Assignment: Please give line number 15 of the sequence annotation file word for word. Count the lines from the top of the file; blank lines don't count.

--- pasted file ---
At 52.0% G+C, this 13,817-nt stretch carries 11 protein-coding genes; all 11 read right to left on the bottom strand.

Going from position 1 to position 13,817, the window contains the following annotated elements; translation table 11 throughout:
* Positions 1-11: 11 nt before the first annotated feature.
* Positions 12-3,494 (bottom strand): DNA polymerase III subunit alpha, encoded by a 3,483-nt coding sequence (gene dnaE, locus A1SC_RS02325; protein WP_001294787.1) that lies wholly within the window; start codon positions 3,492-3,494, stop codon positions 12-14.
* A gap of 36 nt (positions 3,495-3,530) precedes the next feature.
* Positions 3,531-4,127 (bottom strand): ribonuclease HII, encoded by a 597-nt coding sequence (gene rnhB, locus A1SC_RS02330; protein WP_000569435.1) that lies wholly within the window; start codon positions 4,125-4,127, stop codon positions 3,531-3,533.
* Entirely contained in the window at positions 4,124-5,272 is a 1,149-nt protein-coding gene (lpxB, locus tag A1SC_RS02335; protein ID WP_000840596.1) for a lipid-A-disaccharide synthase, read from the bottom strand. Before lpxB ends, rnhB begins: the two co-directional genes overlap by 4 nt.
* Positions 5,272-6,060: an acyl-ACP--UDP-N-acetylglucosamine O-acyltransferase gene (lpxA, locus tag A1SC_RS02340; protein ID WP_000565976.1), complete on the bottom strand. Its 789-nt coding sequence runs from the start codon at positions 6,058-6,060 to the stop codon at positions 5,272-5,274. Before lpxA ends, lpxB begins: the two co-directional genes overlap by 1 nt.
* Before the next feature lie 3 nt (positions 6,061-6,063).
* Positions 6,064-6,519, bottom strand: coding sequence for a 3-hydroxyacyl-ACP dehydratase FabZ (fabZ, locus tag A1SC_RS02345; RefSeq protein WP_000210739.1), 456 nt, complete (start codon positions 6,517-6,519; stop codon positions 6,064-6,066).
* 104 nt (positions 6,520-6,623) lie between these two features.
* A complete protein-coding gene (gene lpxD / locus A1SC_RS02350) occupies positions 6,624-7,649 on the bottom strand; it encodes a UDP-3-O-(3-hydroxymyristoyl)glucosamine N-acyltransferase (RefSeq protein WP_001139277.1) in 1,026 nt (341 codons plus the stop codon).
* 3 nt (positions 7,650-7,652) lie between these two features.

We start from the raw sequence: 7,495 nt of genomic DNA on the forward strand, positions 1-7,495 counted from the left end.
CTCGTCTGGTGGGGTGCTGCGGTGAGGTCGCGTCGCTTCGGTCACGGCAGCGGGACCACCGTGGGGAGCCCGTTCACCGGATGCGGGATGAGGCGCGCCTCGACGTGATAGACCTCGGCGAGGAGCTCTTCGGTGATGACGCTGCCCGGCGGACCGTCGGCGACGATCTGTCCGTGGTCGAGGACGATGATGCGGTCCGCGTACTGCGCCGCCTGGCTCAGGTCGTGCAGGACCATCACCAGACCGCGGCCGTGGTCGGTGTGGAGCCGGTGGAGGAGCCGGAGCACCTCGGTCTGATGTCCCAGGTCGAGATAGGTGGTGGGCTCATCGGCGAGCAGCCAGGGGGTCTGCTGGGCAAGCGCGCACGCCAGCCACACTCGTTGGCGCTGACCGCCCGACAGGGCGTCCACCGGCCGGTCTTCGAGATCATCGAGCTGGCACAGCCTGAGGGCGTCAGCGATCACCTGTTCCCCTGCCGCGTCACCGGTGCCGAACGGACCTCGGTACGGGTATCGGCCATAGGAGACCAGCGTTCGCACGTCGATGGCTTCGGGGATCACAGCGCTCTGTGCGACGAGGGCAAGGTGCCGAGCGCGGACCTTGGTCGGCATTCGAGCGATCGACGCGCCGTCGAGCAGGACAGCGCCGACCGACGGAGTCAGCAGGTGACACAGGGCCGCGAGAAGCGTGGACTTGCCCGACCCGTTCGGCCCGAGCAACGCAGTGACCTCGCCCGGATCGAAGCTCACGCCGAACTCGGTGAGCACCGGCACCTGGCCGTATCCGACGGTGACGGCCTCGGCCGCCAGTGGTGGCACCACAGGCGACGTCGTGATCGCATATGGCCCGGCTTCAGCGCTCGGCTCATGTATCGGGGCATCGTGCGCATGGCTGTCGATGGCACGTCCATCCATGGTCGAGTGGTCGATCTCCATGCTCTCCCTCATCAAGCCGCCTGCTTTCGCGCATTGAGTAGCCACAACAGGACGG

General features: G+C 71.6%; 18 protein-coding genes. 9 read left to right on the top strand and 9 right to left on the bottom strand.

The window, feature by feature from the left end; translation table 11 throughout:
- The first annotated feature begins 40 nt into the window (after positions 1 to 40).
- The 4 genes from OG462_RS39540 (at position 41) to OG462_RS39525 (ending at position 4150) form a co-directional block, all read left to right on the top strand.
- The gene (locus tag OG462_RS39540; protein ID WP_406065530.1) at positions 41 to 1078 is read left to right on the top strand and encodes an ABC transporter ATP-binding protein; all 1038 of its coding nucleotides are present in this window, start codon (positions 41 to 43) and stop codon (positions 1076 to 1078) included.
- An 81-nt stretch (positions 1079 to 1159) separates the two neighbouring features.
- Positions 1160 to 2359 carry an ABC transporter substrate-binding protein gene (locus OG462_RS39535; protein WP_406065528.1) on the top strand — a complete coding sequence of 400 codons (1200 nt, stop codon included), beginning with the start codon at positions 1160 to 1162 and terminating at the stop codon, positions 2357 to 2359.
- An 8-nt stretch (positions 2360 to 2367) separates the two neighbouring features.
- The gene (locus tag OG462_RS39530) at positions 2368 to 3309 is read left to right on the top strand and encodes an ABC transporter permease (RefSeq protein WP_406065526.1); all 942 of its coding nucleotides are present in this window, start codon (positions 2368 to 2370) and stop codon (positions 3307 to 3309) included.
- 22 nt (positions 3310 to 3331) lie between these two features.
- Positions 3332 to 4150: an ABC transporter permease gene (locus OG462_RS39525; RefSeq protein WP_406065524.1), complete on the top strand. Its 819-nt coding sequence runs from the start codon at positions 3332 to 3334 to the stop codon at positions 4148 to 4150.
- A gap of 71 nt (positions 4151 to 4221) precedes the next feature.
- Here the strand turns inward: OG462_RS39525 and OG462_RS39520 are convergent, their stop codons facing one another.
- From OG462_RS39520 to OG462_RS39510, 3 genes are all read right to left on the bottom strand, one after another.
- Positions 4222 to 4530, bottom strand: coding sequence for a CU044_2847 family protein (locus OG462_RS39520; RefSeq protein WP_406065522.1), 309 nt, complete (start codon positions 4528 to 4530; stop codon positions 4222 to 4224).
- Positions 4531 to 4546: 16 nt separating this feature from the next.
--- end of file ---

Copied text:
CTCGTCTGGTGGGGTGCTGCGGTGAGGTCGCGTCGCTTCGGTCACGGCAGCGGGACCACCGTGGGGAGCCCGTTCACCGGATGCGGGATGAGGCGCGCCTCGACGTGATAGACCTCGGCGAGGAGCTCTTCGGTGATGACGCTGCCCGGCGGACCGTCGGCGACGATCTGTCCGTGGTCGAGGACGATGATGCGGTCCGCGTACTGCGCCGCCTGGCTCAGGTCGTGCAGGACCATCACCAGACCGCGGCCGTGGTCGGTGTGGAGCCGGTGGAGGAGCCGGAGCACCTCGGTCTGATGTCCCAGGTCGAGATAGGTGGTGGGCTCATCGGCGAGCAGCCAGGGGGTCTGCTGGGCAAGCGCGCACGCCAGCCACACTCGTTGGCGCTGACCGCCCGACAGGGCGTCCACCGGCCGGTCTTCGAGATCATCGAGCTGGCACAGCCTGAGGGCGTCAGCGATCACCTGTTCCCCTGCCGCGTCACCGGTGCCGAACGGACCTCGGTACGGGTATCGGCCATAGGAGACCAGCGTTCGCACGTCGATGGCTTCGGGGATCACAGCGCTCTGTGCGACGAGGGCAAGGTGCCGAGCGCGGACCTTGGTCGGCATTCGAGCGATCGACGCGCCGTCGAGCAGGACAGCGCCGACCGACGGAGTCAGCAGGTGACACAGGGCCGCGAGAAGCGTGGACTTGCCCGACCCGTTCGGCCCGAGCAACGCAGTGACCTCGCCCGGATCGAAGCTCACGCCGAACTCGGTGAGCACCGGCACCTGGCCGTATCCGACGGTGACGGCCTCGGCCGCCAGTGGTGGCACCACAGGCGACGTCGTGATCGCATATGGCCCGGCTTCAGCGCTCGGCTCATGTATCGGGGCATCGTGCGCATGGCTGTCGATGGCACGTCCATCCATGGTCGAGTGGTCGATCTCCATGCTCTCCCTCATCAAGCCGCCTGCTTTCGCGCATTGAGTAGCCACAACAGGACGG